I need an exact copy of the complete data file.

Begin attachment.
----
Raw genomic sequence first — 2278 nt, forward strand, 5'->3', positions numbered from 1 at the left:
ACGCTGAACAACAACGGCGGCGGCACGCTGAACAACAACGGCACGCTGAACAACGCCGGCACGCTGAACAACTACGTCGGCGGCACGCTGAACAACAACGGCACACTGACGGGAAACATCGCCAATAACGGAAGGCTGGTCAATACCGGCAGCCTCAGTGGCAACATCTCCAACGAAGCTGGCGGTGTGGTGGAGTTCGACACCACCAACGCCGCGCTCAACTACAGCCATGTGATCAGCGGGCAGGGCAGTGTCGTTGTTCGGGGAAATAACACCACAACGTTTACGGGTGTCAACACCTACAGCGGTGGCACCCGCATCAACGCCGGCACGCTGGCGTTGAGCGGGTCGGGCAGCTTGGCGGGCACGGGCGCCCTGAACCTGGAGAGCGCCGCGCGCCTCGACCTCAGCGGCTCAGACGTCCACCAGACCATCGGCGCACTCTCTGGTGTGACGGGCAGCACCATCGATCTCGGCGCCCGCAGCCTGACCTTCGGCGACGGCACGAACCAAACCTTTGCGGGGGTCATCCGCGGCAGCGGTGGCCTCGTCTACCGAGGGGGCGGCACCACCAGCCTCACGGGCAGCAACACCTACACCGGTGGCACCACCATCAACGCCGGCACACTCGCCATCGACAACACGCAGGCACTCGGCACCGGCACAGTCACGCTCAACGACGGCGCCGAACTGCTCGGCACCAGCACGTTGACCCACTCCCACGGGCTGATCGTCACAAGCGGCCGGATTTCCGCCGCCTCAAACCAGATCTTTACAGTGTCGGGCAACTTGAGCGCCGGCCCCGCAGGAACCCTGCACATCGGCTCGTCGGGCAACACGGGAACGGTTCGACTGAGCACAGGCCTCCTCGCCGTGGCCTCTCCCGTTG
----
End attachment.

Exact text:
Raw genomic sequence first — 2278 nt, forward strand, 5'->3', positions numbered from 1 at the left:
ACGCTGAACAACAACGGCGGCGGCACGCTGAACAACAACGGCACGCTGAACAACGCCGGCACGCTGAACAACTACGTCGGCGGCACGCTGAACAACAACGGCACACTGACGGGAAACATCGCCAATAACGGAAGGCTGGTCAATACCGGCAGCCTCAGTGGCAACATCTCCAACGAAGCTGGCGGTGTGGTGGAGTTCGACACCACCAACGCCGCGCTCAACTACAGCCATGTGATCAGCGGGCAGGGCAGTGTCGTTGTTCGGGGAAATAACACCACAACGTTTACGGGTGTCAACACCTACAGCGGTGGCACCCGCATCAACGCCGGCACGCTGGCGTTGAGCGGGTCGGGCAGCTTGGCGGGCACGGGCGCCCTGAACCTGGAGAGCGCCGCGCGCCTCGACCTCAGCGGCTCAGACGTCCACCAGACCATCGGCGCACTCTCTGGTGTGACGGGCAGCACCATCGATCTCGGCGCCCGCAGCCTGACCTTCGGCGACGGCACGAACCAAACCTTTGCGGGGGTCATCCGCGGCAGCGGTGGCCTCGTCTACCGAGGGGGCGGCACCACCAGCCTCACGGGCAGCAACACCTACACCGGTGGCACCACCATCAACGCCGGCACACTCGCCATCGACAACACGCAGGCACTCGGCACCGGCACAGTCACGCTCAACGACGGCGCCGAACTGCTCGGCACCAGCACGTTGACCCACTCCCACGGGCTGATCGTCACAAGCGGCCGGATTTCCGCCGCCTCAAACCAGATCTTTACAGTGTCGGGCAACTTGAGCGCCGGCCCCGCAGGAACCCTGCACATCGGCTCGTCGGGCAACACGGGAACGGTTCGACTGAGCACAGGCCTCCTCGCCGTGGCCTCTCCCGTTG